Music Director joins choral greats in highlighting challenges faced by choirs

18 June 2020

‘Singing in a choir …… is a powerful expression of our culture and humanity, and it cannot be allowed to fade away.’

The Chorus Music Director, Darius Battiwalla, is one of a group of ‘choral greats’ whose powerful letter to the Guardian was published on Tuesday 16 June 2020.

The letter, ‘Covid-19 has silenced choirs – we must find a way to restart singing together‘, has eighteen co-signatories, including some of the most highly respected and influential names in the world of choral music.

Composer/conductors Bob Chilcott and John Rutter joined Harry Christophers, founder of The Sixteen, opera singer Sarah Connelly and internationally-renowned choral directors Simon Halsey and David Hill, are among those who have written in response to the open letter by Sir Simon Rattle and Sir Mark Elder on 10 June about the immense challenges faced by musicians. 

We are writing in response to the heartfelt letter on behalf of classical music and musicians from Sir Simon Rattle and Sir Mark Elder (UK orchestras may not survive coronavirus pandemic, conductors warn, 10 June), to give voice to the millions of people who sing in choirs in this country.

Up until now we have had one of the most vibrant choral landscapes in the world. Our professional choral life, consisting of world-renowned chamber choirs, vocal ensembles, opera choruses, cathedral choirs and theatre ensembles, faces an uncertain future. The financial picture for such groups has always been challenging, even in the best of times, but the outlook now for such ensembles, mostly made up of freelance musicians, is not an optimistic one.

We have a world-leading cathedral and church choir tradition, largely made up of young boys and girls and paid adult singers who face financial hardship and also serious challenges of continuity. The amateur choir life of this country is huge, from the world-class symphony choruses and university choirs to community and school choirs, and all these groups face a time of great uncertainty.

We need church leaders to have the courage to speak out so that we can make singing together in churches work within certain guidelines. We need the government to show how we can restart singing together on an equal footing with opening theme parks, shopping and kicking a football around. It is imperative that we find a way for choirs in this country to resume as soon and as safely as we can.

Singing in a choir is not only about communality, social cohesion and harmony; for many it is an essential source of emotional wellbeing and positive mental health. Moreover it is a powerful expression of our culture and humanity, and it cannot be allowed to fade away.’

Bob Chilcott Composer/conductorJohn Rutter Composer/conductorSarah Connolly Opera singerSimon Halsey Chorus directorLSO, CBSOHarry Christophers Founder, The Sixteen, David Hill Musical director, The Bach ChoirGavin Carr Chorus director, The Philharmonia Chorus, Bournemouth Symphony Chorus, Matthew Hamilton Choral director, The Hallé, Ben Parry Conductor, National Youth Choir, David Temple Conductor, Crouch End Festival ChorusAndrew Carwood Director of music, St Paul’s CathedralAshley Grote Master of music, Norwich CathedralAdrian Partington Director of music, Gloucester CathedralRobert Dean Guildhall School of MusicJonathan Willcocks Musical director, Guildford Choral SocietyDarius Battiwalla Musical directorSheffield Philharmonic ChorusLeslie East Chair, Association of British Choral DirectorsAidan Oliver Conductor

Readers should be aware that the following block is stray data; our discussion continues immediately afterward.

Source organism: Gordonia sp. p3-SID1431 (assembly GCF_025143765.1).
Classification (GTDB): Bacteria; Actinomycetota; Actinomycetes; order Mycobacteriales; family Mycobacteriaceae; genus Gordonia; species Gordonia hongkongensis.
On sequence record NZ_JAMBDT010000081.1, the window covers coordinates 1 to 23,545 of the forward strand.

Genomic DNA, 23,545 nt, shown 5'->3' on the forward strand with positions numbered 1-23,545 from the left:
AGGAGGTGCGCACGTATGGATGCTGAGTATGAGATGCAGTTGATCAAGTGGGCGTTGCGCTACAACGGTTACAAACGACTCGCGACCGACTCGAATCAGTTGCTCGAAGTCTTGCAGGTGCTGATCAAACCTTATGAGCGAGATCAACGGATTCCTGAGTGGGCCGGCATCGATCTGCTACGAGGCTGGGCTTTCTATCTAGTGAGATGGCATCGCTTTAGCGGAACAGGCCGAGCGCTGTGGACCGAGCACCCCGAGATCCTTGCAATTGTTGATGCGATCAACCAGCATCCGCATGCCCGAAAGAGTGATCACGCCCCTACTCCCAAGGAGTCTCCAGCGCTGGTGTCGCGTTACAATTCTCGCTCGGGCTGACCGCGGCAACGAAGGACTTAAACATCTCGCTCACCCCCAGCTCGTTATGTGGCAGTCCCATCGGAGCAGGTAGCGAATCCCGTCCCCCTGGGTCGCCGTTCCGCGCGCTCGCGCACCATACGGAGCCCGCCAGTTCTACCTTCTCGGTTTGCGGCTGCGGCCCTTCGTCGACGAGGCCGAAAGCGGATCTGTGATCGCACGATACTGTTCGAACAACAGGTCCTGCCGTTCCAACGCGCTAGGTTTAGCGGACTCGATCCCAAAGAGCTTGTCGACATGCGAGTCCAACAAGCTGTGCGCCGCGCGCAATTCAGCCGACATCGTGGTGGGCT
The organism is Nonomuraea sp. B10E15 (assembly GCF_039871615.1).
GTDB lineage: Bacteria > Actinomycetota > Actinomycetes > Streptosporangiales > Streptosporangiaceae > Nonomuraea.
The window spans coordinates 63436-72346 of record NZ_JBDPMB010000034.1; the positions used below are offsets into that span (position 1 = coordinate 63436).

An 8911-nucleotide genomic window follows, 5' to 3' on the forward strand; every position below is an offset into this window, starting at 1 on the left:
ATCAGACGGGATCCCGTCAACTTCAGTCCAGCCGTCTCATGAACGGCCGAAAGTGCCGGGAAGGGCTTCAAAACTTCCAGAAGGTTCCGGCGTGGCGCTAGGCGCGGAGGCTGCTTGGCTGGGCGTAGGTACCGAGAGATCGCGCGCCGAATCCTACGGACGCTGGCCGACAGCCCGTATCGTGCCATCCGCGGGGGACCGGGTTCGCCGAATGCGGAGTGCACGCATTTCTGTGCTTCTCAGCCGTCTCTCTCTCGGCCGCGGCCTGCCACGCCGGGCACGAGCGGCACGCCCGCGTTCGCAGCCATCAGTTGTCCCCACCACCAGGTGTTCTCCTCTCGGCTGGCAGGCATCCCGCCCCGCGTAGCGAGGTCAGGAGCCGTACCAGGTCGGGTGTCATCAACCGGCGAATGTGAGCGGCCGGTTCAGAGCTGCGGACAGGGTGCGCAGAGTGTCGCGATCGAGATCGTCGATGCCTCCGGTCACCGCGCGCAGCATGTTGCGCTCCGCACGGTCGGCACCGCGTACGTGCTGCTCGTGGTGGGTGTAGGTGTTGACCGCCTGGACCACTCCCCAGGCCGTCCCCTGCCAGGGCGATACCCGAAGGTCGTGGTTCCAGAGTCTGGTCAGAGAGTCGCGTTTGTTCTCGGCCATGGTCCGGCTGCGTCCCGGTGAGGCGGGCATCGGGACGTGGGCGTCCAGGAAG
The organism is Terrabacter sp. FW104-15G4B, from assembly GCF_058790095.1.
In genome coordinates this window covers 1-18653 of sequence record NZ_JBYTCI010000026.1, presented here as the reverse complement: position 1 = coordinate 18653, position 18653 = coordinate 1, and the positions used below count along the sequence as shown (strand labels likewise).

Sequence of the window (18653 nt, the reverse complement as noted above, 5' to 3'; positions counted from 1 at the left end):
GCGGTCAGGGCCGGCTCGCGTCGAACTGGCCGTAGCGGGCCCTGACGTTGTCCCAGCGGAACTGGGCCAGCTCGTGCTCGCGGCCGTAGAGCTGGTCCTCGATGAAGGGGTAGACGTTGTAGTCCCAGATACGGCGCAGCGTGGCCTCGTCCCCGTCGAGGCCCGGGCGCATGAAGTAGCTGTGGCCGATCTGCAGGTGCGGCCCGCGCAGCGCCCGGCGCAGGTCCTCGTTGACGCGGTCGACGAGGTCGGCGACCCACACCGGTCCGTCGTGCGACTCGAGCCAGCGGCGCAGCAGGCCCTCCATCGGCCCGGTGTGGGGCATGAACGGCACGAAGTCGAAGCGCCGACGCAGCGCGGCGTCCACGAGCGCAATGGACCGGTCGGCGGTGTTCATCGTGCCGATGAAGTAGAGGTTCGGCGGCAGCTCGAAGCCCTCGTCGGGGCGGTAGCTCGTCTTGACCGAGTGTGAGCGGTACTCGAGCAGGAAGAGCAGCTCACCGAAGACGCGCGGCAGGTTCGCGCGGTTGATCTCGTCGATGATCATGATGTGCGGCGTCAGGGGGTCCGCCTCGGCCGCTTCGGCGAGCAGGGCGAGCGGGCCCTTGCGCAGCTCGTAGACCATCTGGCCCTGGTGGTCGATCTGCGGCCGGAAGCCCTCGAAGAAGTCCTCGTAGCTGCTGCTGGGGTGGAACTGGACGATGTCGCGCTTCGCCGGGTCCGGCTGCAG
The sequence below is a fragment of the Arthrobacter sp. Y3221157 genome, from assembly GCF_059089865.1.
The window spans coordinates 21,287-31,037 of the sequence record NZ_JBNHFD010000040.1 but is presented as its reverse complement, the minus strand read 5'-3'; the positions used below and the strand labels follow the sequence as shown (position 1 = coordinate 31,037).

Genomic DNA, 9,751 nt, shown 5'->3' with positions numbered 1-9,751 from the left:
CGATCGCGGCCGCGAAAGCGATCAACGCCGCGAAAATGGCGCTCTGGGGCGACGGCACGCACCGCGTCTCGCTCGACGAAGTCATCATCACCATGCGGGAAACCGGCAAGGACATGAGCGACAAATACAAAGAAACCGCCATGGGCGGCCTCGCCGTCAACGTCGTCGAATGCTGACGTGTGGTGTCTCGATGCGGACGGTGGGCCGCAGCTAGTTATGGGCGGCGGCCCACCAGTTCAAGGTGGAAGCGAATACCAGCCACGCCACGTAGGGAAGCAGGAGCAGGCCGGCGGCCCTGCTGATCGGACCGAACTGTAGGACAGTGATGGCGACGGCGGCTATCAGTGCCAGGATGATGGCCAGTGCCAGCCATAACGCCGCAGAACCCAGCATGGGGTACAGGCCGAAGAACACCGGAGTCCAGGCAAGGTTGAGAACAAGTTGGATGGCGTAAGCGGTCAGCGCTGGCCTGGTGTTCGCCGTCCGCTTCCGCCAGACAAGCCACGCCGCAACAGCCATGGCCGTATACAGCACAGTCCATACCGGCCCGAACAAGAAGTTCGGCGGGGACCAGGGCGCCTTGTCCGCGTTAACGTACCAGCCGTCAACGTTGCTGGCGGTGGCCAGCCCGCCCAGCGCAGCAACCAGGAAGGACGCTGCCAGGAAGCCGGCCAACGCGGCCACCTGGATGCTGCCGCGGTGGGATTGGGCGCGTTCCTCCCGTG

Link to the letter on the Guardian website

Link to Sir Simon Rattle and Sir Mark Elder’s letter

Chorus supports its locked-down musicians

The Chorus continues to pay its three professionals during these strange times, which are proving to be very difficult for professional musicians, many of whom are self employed. In return for the continued payments, the three musicians are working for the Chorus in different ways.

For example, Music Director Darius Battiwalla is composing a new Christmas carol, and writing brass arrangements for the sections of Messiah that don’t currently have them. This will enable the Chorus to sing more of Handel’s work when it joins with Black Dyke Band in the re-scheduling of the brass concert which was postponed due to the coronavirus.

“We are pleased to be able to support our three professionals by commissioning alternative work from them at this time” said Chorus Chair Paul Henstridge. ” We are all missing live rehearsals, but at least we will gain a lasting positive out of this very difficult situation”.

Accompanist Rachel Fright and Voice Coach Maggie McDonald are working together to digitise Maggie’s vocal exercises, which are sent to the Chorus to enable them to continue to keep their voices in trim during the lock-down.